Either the hearing officer or a nine-member jury of county residents can consider the evidence to decide whether the deceased person died as the result of an accident, homicide, suicide or natural causes.
“I am a fan of it,” said attorney Matthew Guichard, who has conducted coroner's inquests for Contra Costa County for 15 years. He says the hearing “puts out into the open the circumstances of the death and it doesn't get into whether there's criminal or civil responsibility on the part of anyone -- either the policeman, the dead person or anyone else.”
Contra Costa County began conducting coroner's inquests for all deaths that occurred in custody in the 1980s. The proceedings are open to the general public and the press. Families of the deceased may have attorneys submit questions on their behalf to the hearing officer.
Guichard believes the inquests have made a difference in how the public views fatalities involving officers.
“Putting it out into the open -- the circumstance -- in my view has significantly reduced the number of lawsuits afterwards because parties, families oftentimes listen and go ‘OK.’ This is the first time they really hear an exhaustive story of precisely what happened.”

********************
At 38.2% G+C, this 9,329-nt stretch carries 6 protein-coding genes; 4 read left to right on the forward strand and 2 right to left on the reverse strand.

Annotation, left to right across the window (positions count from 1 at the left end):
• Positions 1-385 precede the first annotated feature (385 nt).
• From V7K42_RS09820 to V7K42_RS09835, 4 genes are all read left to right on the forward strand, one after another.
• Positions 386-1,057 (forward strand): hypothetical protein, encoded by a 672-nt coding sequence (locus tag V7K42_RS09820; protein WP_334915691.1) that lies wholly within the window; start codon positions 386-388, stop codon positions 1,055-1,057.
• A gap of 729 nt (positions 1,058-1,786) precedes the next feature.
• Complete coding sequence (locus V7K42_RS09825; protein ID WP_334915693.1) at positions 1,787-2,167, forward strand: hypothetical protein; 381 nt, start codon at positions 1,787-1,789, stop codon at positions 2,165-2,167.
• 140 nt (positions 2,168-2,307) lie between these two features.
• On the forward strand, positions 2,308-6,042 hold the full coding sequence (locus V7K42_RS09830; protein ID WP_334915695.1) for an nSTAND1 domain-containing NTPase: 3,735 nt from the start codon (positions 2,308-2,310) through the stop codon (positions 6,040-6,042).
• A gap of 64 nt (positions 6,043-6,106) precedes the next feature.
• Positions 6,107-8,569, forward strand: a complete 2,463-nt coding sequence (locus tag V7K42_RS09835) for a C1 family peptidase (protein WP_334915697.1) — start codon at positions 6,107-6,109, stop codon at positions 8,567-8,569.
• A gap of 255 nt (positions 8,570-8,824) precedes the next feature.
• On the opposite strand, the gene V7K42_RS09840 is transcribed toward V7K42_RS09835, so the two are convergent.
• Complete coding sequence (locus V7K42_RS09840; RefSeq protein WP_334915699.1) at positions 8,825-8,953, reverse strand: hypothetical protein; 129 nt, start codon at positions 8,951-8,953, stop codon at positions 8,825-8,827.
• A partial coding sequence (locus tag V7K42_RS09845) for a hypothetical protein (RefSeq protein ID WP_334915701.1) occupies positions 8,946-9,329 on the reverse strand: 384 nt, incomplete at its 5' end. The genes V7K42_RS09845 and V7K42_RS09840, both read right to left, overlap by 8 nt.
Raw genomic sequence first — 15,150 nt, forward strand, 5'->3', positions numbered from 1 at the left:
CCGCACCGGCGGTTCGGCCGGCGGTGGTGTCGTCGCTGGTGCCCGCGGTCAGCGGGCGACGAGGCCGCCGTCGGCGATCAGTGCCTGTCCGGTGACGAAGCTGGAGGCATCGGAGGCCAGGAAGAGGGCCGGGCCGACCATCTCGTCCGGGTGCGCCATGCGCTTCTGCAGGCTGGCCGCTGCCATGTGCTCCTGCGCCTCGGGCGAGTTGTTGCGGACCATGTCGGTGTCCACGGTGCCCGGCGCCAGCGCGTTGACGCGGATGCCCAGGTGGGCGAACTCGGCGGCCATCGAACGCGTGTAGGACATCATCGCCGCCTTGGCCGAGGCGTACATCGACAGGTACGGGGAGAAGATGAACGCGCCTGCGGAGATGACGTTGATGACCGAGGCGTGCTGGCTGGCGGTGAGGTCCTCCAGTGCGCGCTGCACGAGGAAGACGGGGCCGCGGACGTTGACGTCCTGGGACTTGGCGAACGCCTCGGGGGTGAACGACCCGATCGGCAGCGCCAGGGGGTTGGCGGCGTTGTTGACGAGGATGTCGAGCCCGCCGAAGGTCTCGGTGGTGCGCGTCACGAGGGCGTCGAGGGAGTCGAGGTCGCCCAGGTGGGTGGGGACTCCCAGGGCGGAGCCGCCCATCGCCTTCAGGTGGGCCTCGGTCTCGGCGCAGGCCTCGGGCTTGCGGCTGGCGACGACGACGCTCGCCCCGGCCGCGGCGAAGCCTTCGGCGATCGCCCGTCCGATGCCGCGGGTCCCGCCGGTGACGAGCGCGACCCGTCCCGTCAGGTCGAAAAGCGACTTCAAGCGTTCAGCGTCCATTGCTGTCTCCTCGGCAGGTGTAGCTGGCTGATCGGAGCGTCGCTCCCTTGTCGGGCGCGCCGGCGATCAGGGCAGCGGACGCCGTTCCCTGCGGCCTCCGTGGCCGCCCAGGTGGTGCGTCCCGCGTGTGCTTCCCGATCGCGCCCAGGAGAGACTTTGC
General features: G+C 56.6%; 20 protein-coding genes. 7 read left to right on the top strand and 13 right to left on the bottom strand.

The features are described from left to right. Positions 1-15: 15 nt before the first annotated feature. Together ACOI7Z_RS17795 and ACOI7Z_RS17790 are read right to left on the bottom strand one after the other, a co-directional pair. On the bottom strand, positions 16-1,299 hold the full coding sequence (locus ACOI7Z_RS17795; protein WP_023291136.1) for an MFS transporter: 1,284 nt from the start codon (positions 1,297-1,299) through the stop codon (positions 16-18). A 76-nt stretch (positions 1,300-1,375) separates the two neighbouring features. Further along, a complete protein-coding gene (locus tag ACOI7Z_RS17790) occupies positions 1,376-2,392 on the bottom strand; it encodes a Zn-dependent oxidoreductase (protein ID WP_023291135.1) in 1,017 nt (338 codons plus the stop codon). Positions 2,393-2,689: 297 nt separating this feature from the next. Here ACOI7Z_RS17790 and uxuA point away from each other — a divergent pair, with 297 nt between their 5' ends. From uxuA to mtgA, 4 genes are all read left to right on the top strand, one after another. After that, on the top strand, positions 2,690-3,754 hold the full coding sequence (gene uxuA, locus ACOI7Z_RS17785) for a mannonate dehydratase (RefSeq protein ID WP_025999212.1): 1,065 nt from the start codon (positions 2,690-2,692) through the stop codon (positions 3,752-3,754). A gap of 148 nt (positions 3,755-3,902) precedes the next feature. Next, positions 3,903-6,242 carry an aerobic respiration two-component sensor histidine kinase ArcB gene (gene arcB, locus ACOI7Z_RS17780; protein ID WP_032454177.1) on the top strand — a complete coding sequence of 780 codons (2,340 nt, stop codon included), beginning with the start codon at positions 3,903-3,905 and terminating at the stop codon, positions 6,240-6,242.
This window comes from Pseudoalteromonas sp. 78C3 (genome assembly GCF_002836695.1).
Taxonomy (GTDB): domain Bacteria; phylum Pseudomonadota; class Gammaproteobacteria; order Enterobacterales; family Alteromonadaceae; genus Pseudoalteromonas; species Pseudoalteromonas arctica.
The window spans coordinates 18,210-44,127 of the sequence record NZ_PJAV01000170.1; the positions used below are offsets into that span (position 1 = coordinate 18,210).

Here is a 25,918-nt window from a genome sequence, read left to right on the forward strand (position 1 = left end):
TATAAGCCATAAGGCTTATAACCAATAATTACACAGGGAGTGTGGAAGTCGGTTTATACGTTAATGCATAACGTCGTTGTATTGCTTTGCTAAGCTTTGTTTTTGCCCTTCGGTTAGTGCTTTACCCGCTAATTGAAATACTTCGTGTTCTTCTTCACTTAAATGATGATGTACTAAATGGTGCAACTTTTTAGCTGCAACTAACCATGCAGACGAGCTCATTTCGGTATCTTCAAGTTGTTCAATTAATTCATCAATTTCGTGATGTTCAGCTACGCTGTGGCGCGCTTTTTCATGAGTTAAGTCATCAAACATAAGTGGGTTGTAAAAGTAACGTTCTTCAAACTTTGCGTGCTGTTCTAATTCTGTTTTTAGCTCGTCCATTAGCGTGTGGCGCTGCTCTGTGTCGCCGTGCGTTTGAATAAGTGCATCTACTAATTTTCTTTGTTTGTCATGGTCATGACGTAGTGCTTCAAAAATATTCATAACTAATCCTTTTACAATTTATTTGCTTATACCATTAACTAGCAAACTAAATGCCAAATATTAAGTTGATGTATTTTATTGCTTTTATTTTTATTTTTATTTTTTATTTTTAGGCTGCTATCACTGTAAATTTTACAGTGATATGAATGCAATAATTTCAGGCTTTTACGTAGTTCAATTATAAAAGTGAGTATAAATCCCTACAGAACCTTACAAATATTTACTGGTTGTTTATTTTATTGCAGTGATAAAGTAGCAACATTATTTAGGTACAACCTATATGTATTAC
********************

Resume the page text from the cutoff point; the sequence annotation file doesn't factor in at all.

Some See Bias With Inquests Controlled by a Sheriff-Coroner
Critics say the inquest system gives the public a false sense of impartiality because the sheriff-coroner runs the operation, selects the witnesses and jury.
A forensic pathologist who has worked in several Bay Area counties in California said the only way to completely avoid conflicts of interest or bias is to have the deaths reviewed by an outside expert.
Some officials in San Joaquin County are pushing to replace the sheriff-coroner system with an independent medical examiner's office headed by a physician trained in forensic pathology.
San Joaquin County officials have hired a consultant to look into how Moore runs the coroner’s operation and to provide a cost-benefit analysis of replacing it with a medical examiner’s office.
That report is due in April.